How to better diagnose traumatic brain injury in infants?
Because young children can’t express themselves proprely it can be challenging for doctors to diagnose a traumatic brain injury or concussion. A recent article published in Pediatric Emergency Care suggests that using previous “Characteristics of Diagnosed Concussions in Children Aged 0 to 4 Years Presenting to a Large Pediatric Healthcare Network” might be helpful. The study was authored by Podolak, Olivia E. MD*; Chaudhary, Sofia MD*,†; Haarbauer-Krupa, Juliet PhD‡; Metzger, Kristina B. PhD, MPH*; Curry, Allison E. PhD, MPH*,†; Kessler, Ronni S. MEd*; Pfeiffer, Melissa R. MPH*; Breiding, Matthew J. PhD‡; Master, Christina L. MD, CAQSM, FACSM*,§,∥; Arbogast, Kristy B. PhD*,†,§ (Click here For author Information)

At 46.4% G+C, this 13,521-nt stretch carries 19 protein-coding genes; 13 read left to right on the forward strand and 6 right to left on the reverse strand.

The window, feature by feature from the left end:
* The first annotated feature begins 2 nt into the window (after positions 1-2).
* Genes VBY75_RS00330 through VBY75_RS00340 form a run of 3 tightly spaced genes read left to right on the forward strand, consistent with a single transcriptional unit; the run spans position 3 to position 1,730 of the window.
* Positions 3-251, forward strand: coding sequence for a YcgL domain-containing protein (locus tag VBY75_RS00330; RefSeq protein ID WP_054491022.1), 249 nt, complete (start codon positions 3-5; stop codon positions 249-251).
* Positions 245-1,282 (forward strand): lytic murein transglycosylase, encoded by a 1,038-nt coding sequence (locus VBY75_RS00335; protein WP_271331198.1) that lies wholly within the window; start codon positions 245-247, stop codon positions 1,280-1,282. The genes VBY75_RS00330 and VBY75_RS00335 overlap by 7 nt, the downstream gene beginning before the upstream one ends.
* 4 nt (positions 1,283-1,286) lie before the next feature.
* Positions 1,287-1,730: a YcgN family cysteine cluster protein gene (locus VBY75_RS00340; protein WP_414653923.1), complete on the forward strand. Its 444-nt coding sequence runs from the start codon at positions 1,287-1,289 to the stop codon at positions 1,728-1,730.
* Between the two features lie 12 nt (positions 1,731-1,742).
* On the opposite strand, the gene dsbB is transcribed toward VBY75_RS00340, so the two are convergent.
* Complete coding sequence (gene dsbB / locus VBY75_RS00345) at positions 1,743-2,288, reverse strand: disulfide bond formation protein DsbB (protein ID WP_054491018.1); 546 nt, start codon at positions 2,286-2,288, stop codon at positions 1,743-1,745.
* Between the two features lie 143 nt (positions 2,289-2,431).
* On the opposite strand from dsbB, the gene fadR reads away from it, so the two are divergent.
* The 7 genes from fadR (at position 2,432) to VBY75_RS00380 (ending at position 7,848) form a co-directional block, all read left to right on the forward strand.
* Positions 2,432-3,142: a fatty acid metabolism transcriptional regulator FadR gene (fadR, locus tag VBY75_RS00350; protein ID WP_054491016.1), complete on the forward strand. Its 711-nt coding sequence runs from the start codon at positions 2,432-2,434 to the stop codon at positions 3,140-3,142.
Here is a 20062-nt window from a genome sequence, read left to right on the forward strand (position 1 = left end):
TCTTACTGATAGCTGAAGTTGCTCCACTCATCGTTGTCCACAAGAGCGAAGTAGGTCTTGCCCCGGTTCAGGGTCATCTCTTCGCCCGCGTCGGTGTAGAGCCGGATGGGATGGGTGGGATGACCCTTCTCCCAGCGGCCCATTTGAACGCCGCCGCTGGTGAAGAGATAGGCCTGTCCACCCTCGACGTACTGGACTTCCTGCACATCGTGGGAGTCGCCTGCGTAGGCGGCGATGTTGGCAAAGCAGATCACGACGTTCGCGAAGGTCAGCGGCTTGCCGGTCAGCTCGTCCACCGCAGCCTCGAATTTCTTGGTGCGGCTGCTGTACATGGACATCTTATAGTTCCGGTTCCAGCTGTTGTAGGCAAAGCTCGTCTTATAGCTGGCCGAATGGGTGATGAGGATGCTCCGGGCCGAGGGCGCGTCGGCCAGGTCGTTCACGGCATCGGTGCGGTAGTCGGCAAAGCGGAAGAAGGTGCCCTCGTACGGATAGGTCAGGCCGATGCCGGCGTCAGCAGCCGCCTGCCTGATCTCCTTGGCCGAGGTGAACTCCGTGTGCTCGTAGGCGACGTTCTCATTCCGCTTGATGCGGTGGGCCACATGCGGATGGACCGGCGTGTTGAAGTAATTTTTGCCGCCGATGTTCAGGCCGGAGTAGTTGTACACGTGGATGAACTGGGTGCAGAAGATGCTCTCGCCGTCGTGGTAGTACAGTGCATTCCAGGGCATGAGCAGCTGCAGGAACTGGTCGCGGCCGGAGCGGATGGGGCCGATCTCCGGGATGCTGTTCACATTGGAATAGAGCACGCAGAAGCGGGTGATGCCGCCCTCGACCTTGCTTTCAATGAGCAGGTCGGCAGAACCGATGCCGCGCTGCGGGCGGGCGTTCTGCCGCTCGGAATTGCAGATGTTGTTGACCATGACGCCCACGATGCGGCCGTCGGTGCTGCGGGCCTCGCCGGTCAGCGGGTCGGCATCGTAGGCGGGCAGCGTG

The researchers analyzed the medical data of 329 young patients aged 0 to 4 who visited the Children’s Hospital of Philadelphia healthcare network from October 1, 2013, to September 30, 2015 . They identified the 3 top common mechanisms of injury.
The first one was fall and represented 64.4 % of all young patients who were diagnosed with a concussion with children younger than 2 year old being at a higher risk of sustaining a concussion in a fall than children from 2 to 4 year old. Falling from furniture was the most common type of fall leading to traumatic brain injury, followed by tripping and hitting the ground and falling down the stairs.